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Imported Cereals

Volume 466: debated on Monday 4 July 1949

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23.

asked the Minister of Food what proportion of the cereals imported into this country during 1948 was bought through private firms in the grain trade.

A very small proportion in 1948—less than one per cent.

In view of what the Minister of Food said in this House on 26th May this year, will the right hon. Lady convey that information to her right hon. Friend?

No, Sir. I think the hon. and learned Gentleman misunderstood my right hon. Friend, who said that he reserved the right either to enter into Government-to-Government contracts or to use private trade. The hon. and learned Gentleman, I remember, denied that categorically, and this has proved that my right hon. Friend was right.

Does not the right hon. Lady recollect that the right hon. Gentleman began by saying that all cereals were bought through private merchants?

My right hon. Friend said:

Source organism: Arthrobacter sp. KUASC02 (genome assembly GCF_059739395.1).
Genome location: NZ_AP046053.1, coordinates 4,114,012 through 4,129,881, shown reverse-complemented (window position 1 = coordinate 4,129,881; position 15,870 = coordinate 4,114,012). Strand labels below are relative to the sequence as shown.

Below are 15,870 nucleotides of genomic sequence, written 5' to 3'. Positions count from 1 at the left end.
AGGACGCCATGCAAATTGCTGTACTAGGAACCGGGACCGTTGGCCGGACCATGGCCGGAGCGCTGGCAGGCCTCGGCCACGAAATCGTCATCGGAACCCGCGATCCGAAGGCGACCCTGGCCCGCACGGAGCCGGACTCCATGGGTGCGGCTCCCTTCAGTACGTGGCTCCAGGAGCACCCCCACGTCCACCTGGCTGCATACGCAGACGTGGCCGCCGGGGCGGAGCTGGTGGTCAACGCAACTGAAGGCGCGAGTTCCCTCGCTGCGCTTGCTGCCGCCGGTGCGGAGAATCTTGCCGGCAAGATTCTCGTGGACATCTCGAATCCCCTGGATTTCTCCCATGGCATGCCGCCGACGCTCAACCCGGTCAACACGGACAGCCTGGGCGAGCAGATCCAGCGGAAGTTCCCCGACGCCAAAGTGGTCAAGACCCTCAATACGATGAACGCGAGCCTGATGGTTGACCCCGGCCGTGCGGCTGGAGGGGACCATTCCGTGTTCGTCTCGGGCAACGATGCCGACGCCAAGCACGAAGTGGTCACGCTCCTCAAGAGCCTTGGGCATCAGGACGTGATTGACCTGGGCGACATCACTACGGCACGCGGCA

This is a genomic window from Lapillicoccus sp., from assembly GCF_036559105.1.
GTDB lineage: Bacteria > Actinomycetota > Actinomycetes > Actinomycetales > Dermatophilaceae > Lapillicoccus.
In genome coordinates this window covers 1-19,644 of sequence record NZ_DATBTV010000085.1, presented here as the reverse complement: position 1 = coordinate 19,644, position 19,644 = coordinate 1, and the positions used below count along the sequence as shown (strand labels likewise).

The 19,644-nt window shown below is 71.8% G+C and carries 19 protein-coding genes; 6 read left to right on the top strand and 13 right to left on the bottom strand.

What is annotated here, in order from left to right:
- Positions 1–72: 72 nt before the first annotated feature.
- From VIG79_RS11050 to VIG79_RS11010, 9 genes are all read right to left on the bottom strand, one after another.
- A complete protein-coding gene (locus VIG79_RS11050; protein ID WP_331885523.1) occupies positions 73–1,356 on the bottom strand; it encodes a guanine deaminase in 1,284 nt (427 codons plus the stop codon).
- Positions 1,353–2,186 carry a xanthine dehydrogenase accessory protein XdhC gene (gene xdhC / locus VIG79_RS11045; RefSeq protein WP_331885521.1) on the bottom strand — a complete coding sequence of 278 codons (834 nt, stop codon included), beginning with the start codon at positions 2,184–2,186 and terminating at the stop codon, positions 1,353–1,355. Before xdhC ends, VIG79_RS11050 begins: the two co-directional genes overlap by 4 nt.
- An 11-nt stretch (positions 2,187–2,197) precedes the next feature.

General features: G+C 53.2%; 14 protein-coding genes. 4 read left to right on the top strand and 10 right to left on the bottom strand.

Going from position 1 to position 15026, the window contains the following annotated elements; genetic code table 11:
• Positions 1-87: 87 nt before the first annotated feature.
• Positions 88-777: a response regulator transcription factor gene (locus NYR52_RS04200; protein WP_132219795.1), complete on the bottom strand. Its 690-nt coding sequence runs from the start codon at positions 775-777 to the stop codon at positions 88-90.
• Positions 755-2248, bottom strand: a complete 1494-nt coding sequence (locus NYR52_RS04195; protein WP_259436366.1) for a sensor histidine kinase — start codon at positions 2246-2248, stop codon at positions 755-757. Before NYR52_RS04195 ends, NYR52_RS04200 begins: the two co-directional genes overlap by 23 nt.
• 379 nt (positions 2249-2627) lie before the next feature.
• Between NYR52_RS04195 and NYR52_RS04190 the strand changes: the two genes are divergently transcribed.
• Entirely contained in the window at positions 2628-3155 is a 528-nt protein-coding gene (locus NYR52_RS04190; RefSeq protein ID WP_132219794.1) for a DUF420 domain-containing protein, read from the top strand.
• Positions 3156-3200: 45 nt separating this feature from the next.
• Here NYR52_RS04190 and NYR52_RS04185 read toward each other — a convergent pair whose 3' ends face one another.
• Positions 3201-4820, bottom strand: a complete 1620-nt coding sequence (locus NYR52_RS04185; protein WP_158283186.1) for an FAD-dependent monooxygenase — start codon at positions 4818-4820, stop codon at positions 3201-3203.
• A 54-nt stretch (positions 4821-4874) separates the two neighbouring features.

"I did not say that the Ministry of Food do not buy direct when they wish to, but I say they reserve the right to buy through firms in the grain trade acting as their agents, as they have done through these years, when they consider it right to do so."—[OFFICIAL. REPORT, 26th May, 1949; Vol. 465, c. 1568.]

24.

asked the Minister of Food what proportion of the cereals imported into this country during 1948 came from countries other than Australia, Canada, U.S.A., and the Argentine.

25.

asked the Minister of Food what proportion of the cereals bought from Australia, Canada, U.S.A., and the Argentine, respectively, in 1948 was bought through private firms in the grain trade.